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Teaching Physics Blog

AP Physics:Exploring Light and Color with Hubble

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Learning Objectives
Students will be able to demonstrate their understanding of color addition by creating a color image using three monochromatic Hubble Space Telescope images.

Activity Type
This activity is best used as an introductory project to activate student enthusiasm for learning about light and color. The project instructions will guide students through the process of creating a color astronomical image, which involves principles of color addition for light. 

Assignment Details
  • Visit the project homepage at: http://www.usatodayeducation.com/universe/
  • Go to Activity 6 and read the introductory instructions.
  • Work through Step 1 of the activity to learn the basics of using ImageJ to view astronomical images.
  • Complete Step 2 of the project to create your own version of the iconic Hubble image, "Pillars of Creation."
  • In Step 3, choose an astronomical object of interest to you and try to create a true color image that accurately depicts the object. Save your final image as a JPEG.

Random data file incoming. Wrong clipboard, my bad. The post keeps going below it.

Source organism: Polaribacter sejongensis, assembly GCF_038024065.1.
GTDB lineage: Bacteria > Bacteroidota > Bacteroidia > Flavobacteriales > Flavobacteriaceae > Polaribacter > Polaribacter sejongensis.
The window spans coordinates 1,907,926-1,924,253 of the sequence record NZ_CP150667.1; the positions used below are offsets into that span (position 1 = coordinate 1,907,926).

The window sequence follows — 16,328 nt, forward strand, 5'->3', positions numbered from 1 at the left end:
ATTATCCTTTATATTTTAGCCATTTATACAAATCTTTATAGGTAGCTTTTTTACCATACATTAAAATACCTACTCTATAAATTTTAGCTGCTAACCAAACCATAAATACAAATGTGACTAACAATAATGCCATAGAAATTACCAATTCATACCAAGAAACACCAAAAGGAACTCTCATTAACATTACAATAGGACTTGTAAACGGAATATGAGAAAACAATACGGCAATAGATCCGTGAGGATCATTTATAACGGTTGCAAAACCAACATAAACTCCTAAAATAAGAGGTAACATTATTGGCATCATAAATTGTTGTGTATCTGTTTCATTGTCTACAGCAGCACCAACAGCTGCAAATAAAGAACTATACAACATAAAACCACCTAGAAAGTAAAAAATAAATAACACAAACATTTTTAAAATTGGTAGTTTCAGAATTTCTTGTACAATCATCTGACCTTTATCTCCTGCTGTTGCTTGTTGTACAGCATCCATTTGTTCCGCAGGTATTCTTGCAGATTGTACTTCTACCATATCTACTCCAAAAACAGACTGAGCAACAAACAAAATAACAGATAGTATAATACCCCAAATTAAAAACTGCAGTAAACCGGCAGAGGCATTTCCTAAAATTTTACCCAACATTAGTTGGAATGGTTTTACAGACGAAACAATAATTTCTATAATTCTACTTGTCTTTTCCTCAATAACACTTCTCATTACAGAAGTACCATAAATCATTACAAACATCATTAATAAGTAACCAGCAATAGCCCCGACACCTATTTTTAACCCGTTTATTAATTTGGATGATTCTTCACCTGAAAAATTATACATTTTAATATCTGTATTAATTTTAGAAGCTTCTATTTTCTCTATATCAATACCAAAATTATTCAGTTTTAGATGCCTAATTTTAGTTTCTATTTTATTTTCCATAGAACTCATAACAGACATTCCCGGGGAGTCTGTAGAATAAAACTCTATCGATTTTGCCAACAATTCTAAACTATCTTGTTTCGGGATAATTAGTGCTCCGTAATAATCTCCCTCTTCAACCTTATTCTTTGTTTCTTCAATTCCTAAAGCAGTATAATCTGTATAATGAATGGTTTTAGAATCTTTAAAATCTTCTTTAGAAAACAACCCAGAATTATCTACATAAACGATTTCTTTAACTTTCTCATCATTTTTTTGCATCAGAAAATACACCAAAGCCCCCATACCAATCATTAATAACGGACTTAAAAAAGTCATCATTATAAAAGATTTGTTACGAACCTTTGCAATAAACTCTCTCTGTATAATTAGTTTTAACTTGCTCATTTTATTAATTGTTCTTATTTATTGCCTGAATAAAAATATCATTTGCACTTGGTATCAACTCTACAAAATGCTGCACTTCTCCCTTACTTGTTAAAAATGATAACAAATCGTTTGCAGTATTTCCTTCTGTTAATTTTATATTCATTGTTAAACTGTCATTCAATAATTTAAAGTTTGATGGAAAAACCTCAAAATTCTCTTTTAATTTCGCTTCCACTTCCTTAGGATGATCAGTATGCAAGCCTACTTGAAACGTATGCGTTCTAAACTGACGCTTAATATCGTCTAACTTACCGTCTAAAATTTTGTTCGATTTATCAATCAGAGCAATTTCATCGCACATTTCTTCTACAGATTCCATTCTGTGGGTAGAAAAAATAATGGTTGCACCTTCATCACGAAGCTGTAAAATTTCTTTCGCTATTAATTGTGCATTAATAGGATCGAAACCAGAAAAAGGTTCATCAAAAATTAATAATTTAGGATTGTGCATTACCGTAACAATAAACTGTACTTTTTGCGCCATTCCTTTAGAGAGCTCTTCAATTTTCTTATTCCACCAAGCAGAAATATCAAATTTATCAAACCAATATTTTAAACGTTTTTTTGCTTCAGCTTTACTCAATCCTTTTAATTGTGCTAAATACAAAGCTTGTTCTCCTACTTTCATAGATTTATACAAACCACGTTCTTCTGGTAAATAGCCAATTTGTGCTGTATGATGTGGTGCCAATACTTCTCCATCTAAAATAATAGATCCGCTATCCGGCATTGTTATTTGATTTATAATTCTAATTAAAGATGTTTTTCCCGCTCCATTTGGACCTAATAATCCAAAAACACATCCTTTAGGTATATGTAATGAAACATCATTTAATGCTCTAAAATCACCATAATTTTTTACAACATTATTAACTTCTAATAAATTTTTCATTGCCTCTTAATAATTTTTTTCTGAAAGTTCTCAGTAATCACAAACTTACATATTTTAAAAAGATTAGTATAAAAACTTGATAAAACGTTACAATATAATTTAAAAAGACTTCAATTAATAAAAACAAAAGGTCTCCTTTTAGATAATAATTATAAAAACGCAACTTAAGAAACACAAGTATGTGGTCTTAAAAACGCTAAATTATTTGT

• Write a paragraph describing the images that you created and how the principle of color addition is evident in your final product. Be sure to explain why you are confident that this image reflects a 'true color' view of the object.
  • Submit your image and your paragraph to your instructor
    Instructor's Notes
    • Consider using activities 1 through 5 of the "Color the Universe" project as an enjoyable break from the usual preparations for the AP exam. Activities 1, 3, and 5 may be of particular interest to high school physics students.
    • A true color image is one where red, green, and blue color is assigned to images that capture only those wavelengths of light. The HST image files have the central wavelength of light capture by the picture specified in the file name. 
    • Most of the iconic HST images we see are not actually true color images. Scientists create their images to illustrate the many different features and subtleties of an object, but this may be misleading to the general public. The topic of whether or not this is deceptive could make for an interesting class discussion after the project is completed. 
    • After creating a true color image, students should be encouraged to try making color pictures using the other HST data sets and explore with various combinations of the astronomical images.

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